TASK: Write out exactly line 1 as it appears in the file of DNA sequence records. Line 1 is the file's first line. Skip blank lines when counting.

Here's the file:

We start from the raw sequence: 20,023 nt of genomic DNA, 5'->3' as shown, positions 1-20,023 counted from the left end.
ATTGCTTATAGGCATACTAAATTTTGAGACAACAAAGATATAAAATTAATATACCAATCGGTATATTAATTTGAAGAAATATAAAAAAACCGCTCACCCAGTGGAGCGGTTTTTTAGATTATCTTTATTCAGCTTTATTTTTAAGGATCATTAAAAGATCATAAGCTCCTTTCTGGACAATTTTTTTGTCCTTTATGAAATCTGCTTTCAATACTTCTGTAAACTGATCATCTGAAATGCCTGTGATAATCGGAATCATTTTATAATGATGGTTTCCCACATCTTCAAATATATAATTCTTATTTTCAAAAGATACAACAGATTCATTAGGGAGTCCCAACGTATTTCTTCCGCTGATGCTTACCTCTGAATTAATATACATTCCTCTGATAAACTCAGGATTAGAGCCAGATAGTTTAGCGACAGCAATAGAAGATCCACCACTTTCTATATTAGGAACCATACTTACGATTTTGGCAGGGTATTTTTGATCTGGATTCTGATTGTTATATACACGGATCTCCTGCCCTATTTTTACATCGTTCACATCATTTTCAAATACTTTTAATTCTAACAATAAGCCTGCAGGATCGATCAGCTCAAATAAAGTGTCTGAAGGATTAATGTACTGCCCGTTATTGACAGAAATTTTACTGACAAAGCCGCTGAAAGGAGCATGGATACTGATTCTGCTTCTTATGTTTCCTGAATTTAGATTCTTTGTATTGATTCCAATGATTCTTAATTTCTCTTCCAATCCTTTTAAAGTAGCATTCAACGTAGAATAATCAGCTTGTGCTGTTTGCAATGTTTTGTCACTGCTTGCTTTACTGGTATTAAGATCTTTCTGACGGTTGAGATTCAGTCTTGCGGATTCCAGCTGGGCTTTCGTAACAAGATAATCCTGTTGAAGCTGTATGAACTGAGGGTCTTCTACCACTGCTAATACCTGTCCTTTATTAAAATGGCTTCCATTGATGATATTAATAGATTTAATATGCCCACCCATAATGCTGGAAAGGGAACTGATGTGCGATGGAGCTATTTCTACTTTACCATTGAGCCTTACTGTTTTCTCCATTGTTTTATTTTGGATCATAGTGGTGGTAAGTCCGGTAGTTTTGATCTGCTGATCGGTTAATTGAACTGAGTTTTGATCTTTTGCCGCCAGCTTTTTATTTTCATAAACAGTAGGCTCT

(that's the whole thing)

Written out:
We start from the raw sequence: 20,023 nt of genomic DNA, 5'->3' as shown, positions 1-20,023 counted from the left end.